The green comet Lovejoy continues to sparkle for sky-watchers, NASA celebrates the ten-year anniversary of the Huygens landing on the hazy moon Titan, Virgin Galactic shows signs of bouncing back from its deadly crash and more in the best space-related photos released this week.
First Big Flare of 2015
The sun started this week off with a bang, generating a mid-level solar flare that peaked on January 12. Captured here by NASA's sun-watching satellite the Solar Dynamics Observatory, the event was the first significant flare of the year—but it certainly won't be the last.
Solar flares are bursts of powerful radiation that happen when pent up magnetic energy in the sun's atmosphere is suddenly released. While the number and strength of solar flares in a year varies based on the sun's 11-year activity cycle, even a quiet sun usually produces several flares annually. Earth's atmosphere mostly protects us from the onslaught of radiation, although strong flares can disrupt GPS and communications signals. Flares can also send clouds of solar particles racing into space, and if they hit Earth, the particles can spark brilliant aurora displays.
Comet Lovejoy At Its Peak
The hazy green head of Comet Lovejoy (C/2014 Q2) shines against a starry backdrop in an image snapped on January 10 by NASA scientist Bill Cooke. The comet made its closest approach to Earth on January 7 and is now racing toward a close encounter with the sun.
The comet has been getting brighter since the beginning of the new year, as increasing heat from the sun has vaporized its ices, releasing clouds of dust and gases that fluoresce in sunlight. Astronomers tracking Comet Lovejoy's path estimate that it follows a long, highly elliptical orbit around the sun. That means it came from exceptionally far away in the solar system, and it's not expected to return for another 8,000 years.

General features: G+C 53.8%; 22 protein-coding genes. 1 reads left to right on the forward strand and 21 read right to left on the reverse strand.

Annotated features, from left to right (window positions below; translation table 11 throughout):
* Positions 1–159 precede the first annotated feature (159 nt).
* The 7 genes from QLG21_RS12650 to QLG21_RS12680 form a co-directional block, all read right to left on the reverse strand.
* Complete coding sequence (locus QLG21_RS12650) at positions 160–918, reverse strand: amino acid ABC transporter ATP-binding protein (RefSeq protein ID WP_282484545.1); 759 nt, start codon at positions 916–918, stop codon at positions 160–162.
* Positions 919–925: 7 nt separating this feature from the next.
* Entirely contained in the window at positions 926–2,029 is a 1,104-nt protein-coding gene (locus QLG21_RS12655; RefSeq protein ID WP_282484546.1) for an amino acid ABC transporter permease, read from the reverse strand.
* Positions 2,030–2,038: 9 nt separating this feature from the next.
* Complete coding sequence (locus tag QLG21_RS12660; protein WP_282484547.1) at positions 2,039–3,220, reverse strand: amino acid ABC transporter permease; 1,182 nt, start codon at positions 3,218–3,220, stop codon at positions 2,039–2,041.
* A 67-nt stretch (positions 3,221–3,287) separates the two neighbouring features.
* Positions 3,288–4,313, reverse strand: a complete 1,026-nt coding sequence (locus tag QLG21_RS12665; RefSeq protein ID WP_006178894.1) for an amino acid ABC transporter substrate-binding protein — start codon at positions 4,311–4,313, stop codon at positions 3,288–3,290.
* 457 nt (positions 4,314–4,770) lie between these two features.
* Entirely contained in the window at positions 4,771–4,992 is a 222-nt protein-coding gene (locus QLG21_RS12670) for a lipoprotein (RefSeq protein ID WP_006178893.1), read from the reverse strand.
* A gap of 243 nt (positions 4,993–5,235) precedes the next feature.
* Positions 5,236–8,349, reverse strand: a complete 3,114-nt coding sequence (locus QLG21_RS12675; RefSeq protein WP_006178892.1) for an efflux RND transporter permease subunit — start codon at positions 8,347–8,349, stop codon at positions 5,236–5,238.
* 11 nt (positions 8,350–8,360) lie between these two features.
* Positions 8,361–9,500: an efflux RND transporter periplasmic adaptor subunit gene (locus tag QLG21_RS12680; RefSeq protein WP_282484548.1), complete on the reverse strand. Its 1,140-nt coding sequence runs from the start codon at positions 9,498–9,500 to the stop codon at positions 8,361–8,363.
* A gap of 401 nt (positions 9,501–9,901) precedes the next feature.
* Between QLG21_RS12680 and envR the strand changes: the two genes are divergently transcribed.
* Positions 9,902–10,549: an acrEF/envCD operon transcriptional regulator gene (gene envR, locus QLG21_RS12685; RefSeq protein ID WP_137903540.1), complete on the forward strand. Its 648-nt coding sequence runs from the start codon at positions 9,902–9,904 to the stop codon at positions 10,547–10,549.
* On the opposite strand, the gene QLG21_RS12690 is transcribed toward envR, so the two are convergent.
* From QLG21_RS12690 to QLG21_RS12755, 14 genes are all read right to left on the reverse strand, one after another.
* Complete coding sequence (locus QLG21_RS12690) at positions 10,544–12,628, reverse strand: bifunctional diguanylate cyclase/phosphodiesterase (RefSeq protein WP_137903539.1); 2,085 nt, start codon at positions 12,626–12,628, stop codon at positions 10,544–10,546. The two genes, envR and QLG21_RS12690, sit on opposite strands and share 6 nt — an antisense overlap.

Human Hands in Nansi Lake
Lakes provide a variety of benefits to humans, from freshwater supplies to recreational escapes. But Nansi Lake in China’s Shandong province stands out for the high level of human development that shapes its shorelines. A 2013 study estimates that 34 percent of the lake's area is being used for aquaculture and 19 percent has been converted into farms.
This image from NASA's Landsat 8 satellite, released on January 10, shows the lake's unusual shoreline, where the turquoise rectangles of aquaculture ponds give way to emerald farmland. The lake is also an eastern reservoir in a massive project to move water from the Yangtze River into arid northern China.
Soft Glow of Space Chemistry
From gardening to gecko sex, most of the experiments sent to space are trying to answer a simple question: how does low gravity affect activities that normally happen on Earth? As part of that glorious tradition, the glowing ball seen above is a Russian chemistry experiment on the International Space Station that tests how well we can synthesize polymers in space.